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Tuesday, July 27, 2010
Chance of a no-no tonight? Maybe for STL

By Mark Simon

Matt Garza's no-hitter for the Rays on Monday night gives us only two teams left in the majors that haven't thrown a no-hitter.

One of those is the Padres, who began play in 1969.

The other is, of course, the Mets, established 1962, having played 7,743 games without one.

Jonathon Niese is pitching tonight and it feels like he used up his no-hitter potential with his one-hitter against the Padres earlier this season.

But Adam Wainwright, the one person who can challenge Johan Santana for NL Pitcher of the Month honors for July, goes for the Cardinals tonight, so the odds may be tipping against the Mets.

Wainwright is going for a major league record tonight -- best ERA in the month of July. Since earned runs were first tracked in 1913, the Elias Sports Bureau charts Wainwright's 0.31 July ERA as second-best to only Spud Chandler's 0.24 for the 1941 Yankees.

Combine that with a historically bad Mets offense and you have a recipe for no-hitter potential.

No offense (pun intended), but the Mets hitting has been horrendous this month, and here's the simplest number that backs it up.

The Mets are hitting .224 this month, down a whopping 50 points from what they hit in June.

How bad is a .224 batting average for a team? That's what we're here to tell you. We have the numbers for every month in Mets history, thanks to Stats LLC.

The good news is that the Mets have had 26 full calendar months in their 49-year history in which they've hit worse.

The bad news is that very few of those have come recently.

The last time the Mets hit worse in a calendar month was when they were playing out the string in September, 2003 (.217), giving lifelong minor leaguers like Tom Glavine's brother, Mike, (1-for-7) a chance at a big league turn through a bad month during a season turned disastrous early.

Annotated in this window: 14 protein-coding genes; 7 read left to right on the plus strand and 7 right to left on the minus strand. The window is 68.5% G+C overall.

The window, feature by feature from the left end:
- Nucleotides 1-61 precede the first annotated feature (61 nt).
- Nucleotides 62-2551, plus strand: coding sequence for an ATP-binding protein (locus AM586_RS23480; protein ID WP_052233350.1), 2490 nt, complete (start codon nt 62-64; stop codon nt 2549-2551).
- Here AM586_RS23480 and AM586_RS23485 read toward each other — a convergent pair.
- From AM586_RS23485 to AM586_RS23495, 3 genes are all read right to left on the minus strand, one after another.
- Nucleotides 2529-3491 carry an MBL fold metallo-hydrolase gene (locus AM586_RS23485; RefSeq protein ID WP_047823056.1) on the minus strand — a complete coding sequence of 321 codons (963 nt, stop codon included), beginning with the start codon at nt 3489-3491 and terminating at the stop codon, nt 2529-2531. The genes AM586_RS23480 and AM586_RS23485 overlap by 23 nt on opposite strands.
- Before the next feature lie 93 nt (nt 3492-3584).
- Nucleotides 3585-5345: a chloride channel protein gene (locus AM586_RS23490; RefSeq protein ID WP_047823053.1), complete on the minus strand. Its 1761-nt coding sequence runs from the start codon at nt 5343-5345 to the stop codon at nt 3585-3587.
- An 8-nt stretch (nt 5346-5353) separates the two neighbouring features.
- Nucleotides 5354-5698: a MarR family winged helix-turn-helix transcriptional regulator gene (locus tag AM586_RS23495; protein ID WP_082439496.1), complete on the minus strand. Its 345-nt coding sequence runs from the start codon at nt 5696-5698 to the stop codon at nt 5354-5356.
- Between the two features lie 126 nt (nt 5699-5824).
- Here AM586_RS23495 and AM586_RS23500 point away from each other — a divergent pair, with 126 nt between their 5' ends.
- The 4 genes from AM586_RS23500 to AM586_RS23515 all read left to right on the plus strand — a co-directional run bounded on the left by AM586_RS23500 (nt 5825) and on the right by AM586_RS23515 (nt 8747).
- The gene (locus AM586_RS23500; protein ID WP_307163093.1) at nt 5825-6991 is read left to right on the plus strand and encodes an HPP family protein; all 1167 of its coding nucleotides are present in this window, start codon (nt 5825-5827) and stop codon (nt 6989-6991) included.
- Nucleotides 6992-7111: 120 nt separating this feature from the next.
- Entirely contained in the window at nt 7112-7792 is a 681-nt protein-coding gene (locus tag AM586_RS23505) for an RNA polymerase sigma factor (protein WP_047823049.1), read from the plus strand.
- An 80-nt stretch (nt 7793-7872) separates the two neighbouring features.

But for the last time prior to that you have to flip all the way back to April, 1991, but Bud Harrelson's Mets still managed a 12-8 mark despite hitting .223 because the pitching staff included Dwight Gooden, Frank Viola, and David Cone.

That team showed its true colors later in the season, another one that didn't turn out so good, though you can hit sub-.224 and be a winner. The 1985 Mets hit .219 in May and still won 98 games. The 1973 Mets hit .207 in April and won a pennant.

The worst batting average for a Mets team over a full calendar month is .188, which is what the injury-depleted 1972 squad hit that July. That team hit .225 for the season, the third-worst mark in team history (the 1963 squad hit .219).
Tom Seaver couldn't save the 1972 Mets and he couldn't save the 1983 ones either -- they're the last ones to hit as low as .224 in July, batting .217 in July, 1983.

How low can these current Mets go? The current record is still within reach, technically speaking. That 1972 team hit .1875 in July.

To break that, the current squad would have to go 0-for-their-next 142. That would require being no-hit in each of the five remaining July games AND slipping in a few more at-bats then normal (they'd need the help of errors or extra innings).

Seems unlikely, but remember these are the Mets we're talking about.